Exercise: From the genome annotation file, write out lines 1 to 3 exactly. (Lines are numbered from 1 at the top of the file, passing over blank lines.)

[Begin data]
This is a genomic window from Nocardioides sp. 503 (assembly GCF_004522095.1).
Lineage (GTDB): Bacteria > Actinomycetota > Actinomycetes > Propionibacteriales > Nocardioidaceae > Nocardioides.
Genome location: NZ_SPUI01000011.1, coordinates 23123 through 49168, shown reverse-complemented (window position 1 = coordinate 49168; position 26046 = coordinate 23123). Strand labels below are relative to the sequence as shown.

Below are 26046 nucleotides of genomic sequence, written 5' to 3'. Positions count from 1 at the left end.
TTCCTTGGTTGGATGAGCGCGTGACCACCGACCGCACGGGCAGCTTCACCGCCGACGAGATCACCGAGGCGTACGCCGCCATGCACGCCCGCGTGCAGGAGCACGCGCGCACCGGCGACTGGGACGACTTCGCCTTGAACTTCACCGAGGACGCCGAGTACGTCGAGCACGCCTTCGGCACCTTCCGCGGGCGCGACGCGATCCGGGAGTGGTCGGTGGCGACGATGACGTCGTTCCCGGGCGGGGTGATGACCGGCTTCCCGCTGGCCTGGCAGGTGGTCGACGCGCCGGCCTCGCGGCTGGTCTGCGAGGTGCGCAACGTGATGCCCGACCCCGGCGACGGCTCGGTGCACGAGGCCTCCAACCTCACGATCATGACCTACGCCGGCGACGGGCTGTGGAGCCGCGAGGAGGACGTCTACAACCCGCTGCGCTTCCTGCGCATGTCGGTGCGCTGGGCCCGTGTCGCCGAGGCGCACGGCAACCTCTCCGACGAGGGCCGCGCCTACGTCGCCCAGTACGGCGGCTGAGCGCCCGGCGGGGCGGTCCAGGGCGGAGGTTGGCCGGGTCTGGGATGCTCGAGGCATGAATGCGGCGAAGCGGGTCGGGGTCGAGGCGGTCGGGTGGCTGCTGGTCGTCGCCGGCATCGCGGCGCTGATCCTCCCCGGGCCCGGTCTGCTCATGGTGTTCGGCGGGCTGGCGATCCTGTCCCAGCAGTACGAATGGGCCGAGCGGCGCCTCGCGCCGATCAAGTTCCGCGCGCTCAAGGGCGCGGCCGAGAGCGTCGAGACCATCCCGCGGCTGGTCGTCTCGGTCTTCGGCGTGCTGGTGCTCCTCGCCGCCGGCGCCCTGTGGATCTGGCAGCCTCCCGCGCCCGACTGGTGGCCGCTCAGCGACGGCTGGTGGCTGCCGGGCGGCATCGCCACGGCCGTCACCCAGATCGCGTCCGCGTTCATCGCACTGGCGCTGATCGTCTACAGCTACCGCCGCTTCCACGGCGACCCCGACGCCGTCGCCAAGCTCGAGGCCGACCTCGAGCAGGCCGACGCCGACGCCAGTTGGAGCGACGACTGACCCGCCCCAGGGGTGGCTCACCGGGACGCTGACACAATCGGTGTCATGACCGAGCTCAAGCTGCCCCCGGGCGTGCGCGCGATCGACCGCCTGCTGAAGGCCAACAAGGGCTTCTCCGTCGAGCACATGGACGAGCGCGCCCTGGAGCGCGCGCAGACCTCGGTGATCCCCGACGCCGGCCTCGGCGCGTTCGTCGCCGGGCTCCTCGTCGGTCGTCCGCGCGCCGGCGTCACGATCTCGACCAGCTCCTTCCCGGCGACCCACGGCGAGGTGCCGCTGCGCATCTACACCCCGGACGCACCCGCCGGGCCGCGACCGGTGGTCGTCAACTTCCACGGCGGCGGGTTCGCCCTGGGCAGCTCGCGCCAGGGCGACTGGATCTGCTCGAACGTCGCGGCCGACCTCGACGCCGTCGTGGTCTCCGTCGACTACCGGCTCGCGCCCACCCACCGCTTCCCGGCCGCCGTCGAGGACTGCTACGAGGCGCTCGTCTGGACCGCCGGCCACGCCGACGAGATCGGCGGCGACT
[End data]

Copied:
This is a genomic window from Nocardioides sp. 503 (assembly GCF_004522095.1).
Lineage (GTDB): Bacteria > Actinomycetota > Actinomycetes > Propionibacteriales > Nocardioidaceae > Nocardioides.
Genome location: NZ_SPUI01000011.1, coordinates 23123 through 49168, shown reverse-complemented (window position 1 = coordinate 49168; position 26046 = coordinate 23123). Strand labels below are relative to the sequence as shown.